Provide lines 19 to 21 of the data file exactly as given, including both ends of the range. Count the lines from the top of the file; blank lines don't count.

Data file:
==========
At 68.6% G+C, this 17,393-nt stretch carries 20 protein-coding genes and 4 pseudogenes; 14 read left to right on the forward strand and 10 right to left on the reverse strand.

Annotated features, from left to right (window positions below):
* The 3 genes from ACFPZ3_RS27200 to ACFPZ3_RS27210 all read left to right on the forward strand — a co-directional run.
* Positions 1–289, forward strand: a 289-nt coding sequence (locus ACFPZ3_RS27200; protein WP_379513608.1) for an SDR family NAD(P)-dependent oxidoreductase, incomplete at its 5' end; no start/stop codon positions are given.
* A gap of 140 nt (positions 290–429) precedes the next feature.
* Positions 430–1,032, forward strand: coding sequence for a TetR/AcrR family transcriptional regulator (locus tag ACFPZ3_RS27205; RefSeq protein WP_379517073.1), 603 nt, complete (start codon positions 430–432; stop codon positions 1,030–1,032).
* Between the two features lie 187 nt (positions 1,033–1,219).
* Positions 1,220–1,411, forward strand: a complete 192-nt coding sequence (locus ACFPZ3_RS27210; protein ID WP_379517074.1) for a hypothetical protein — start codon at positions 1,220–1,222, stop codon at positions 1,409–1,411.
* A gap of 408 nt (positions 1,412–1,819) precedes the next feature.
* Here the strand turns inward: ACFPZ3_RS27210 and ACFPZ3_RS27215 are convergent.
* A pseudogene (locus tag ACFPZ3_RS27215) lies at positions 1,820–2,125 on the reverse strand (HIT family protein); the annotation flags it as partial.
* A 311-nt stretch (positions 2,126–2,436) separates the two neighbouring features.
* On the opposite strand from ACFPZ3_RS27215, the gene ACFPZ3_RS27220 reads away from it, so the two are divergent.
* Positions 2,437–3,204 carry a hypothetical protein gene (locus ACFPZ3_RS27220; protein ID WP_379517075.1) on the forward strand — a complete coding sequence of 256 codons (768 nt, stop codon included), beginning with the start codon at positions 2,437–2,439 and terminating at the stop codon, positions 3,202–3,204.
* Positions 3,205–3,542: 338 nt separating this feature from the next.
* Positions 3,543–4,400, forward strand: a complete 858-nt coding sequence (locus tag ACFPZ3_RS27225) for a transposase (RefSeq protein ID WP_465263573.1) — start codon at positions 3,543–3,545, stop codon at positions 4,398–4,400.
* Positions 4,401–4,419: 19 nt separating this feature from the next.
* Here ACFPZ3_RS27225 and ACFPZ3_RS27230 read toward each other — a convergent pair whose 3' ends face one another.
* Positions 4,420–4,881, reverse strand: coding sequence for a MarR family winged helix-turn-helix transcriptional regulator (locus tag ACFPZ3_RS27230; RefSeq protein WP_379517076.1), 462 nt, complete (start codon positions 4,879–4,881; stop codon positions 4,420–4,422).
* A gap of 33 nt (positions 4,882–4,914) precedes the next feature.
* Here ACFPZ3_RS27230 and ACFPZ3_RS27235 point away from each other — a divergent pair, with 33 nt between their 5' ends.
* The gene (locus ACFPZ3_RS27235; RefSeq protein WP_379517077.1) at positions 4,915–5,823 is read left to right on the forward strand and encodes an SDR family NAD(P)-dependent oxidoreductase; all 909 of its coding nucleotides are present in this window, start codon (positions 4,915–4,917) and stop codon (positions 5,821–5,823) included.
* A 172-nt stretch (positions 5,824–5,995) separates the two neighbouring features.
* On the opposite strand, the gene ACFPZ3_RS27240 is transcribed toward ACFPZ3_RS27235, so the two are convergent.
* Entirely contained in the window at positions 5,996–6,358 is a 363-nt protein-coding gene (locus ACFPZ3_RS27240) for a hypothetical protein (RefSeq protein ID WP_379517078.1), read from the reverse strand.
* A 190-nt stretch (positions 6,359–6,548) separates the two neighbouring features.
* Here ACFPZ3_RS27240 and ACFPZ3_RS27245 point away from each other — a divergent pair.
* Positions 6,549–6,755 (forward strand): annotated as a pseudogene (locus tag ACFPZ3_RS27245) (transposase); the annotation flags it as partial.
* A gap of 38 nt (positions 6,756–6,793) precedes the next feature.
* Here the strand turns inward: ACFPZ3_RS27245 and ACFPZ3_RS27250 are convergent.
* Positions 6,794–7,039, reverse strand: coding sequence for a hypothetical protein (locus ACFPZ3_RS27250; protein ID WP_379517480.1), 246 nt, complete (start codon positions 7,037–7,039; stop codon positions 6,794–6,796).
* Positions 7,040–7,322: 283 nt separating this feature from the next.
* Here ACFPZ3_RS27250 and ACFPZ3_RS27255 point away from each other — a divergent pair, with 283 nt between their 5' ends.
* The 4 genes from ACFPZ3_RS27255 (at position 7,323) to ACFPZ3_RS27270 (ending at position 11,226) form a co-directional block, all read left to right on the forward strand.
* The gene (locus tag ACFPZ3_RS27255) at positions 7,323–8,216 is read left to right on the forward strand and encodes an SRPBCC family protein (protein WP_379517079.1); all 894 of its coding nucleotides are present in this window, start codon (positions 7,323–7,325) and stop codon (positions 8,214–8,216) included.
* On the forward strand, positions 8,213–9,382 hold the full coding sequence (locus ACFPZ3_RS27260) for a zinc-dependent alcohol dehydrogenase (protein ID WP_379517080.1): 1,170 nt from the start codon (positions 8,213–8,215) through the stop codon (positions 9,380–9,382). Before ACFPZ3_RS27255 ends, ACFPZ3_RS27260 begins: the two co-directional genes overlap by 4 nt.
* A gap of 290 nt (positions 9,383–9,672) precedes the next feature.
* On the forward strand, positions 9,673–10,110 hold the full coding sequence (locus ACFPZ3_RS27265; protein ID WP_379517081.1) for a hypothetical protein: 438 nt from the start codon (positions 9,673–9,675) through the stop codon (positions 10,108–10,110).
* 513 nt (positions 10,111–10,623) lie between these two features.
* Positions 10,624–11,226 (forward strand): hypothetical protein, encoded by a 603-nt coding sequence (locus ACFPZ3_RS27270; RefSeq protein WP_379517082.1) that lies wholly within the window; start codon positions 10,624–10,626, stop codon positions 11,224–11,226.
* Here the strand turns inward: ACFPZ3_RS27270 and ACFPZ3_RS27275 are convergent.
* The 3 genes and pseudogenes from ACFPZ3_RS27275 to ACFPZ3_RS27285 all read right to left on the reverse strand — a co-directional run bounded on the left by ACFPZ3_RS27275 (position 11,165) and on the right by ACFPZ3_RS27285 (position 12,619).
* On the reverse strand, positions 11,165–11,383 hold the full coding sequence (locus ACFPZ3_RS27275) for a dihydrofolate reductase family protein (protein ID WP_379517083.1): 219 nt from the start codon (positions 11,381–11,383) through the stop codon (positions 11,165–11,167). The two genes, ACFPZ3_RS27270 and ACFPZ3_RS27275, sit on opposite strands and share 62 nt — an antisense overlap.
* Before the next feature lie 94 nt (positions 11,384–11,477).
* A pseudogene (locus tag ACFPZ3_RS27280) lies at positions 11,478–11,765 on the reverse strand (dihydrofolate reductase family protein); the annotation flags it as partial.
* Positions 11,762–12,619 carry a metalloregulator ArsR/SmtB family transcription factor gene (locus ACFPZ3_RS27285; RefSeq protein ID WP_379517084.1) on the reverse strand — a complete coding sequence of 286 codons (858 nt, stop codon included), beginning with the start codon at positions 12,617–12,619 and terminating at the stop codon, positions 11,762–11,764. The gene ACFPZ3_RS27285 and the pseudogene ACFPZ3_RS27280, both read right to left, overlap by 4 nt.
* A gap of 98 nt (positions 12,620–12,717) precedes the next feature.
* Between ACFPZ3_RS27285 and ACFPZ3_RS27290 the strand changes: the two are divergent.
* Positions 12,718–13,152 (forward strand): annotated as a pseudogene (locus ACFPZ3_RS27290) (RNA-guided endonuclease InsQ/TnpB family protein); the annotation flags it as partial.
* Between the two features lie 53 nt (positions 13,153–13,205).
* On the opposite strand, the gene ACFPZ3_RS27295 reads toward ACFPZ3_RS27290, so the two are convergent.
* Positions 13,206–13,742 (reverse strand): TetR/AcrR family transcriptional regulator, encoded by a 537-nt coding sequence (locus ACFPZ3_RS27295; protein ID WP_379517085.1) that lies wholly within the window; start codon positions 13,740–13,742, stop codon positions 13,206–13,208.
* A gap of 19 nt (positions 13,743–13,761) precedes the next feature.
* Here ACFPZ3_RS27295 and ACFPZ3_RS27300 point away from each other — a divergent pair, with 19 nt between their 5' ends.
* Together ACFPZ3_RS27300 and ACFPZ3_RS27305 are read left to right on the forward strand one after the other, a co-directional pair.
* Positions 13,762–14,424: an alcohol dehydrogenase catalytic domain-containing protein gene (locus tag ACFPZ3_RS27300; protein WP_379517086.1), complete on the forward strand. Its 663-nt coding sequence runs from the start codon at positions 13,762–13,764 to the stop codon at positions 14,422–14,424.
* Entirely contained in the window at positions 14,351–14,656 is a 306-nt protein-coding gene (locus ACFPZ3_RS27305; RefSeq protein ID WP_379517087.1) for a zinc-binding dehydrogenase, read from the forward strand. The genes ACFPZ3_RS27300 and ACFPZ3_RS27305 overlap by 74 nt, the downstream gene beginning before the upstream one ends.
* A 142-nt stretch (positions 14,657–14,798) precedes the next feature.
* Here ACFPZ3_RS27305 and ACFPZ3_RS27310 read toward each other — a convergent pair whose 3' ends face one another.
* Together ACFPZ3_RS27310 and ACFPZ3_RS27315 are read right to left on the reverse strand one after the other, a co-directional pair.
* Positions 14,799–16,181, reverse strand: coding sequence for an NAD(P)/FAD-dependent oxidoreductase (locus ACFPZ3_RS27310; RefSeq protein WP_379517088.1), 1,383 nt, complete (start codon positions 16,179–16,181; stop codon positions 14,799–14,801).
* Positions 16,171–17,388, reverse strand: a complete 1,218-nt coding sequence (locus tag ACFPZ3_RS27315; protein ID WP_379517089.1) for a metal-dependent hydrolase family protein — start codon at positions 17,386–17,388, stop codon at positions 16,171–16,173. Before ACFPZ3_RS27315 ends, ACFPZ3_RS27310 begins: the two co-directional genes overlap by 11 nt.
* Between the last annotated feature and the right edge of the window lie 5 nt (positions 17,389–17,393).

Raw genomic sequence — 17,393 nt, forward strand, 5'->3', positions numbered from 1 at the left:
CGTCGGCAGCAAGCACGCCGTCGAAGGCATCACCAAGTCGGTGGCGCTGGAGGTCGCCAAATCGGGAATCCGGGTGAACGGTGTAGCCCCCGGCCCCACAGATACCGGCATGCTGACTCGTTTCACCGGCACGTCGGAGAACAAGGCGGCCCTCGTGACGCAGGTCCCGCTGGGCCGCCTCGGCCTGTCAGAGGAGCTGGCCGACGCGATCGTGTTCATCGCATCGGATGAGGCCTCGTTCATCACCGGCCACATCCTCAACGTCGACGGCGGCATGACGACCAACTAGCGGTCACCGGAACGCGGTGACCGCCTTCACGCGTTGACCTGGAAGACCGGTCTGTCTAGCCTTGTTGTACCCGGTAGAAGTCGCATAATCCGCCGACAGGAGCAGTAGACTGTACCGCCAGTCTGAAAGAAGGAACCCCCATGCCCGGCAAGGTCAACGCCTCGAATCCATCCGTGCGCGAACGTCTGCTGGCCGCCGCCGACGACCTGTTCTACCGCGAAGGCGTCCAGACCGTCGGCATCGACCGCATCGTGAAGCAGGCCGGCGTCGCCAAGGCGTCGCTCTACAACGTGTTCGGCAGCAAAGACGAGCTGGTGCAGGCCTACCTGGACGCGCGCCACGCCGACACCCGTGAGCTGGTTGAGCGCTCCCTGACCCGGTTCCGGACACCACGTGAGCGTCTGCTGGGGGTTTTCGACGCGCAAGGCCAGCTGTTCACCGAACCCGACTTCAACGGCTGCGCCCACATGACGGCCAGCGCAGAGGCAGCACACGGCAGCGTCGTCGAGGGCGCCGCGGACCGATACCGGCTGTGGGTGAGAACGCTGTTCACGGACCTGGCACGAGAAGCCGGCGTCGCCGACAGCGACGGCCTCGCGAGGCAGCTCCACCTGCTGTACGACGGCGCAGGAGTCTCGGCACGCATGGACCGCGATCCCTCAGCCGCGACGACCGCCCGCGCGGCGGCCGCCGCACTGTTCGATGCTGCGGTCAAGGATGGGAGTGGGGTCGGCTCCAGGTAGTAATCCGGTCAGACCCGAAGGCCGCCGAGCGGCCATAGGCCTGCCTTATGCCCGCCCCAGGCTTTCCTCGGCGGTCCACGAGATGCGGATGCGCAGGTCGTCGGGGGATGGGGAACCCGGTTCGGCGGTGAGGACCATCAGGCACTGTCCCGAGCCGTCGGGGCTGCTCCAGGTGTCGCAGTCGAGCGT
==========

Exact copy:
* Positions 4,420–4,881, reverse strand: coding sequence for a MarR family winged helix-turn-helix transcriptional regulator (locus tag ACFPZ3_RS27230; RefSeq protein WP_379517076.1), 462 nt, complete (start codon positions 4,879–4,881; stop codon positions 4,420–4,422).
* A gap of 33 nt (positions 4,882–4,914) precedes the next feature.
* Here ACFPZ3_RS27230 and ACFPZ3_RS27235 point away from each other — a divergent pair, with 33 nt between their 5' ends.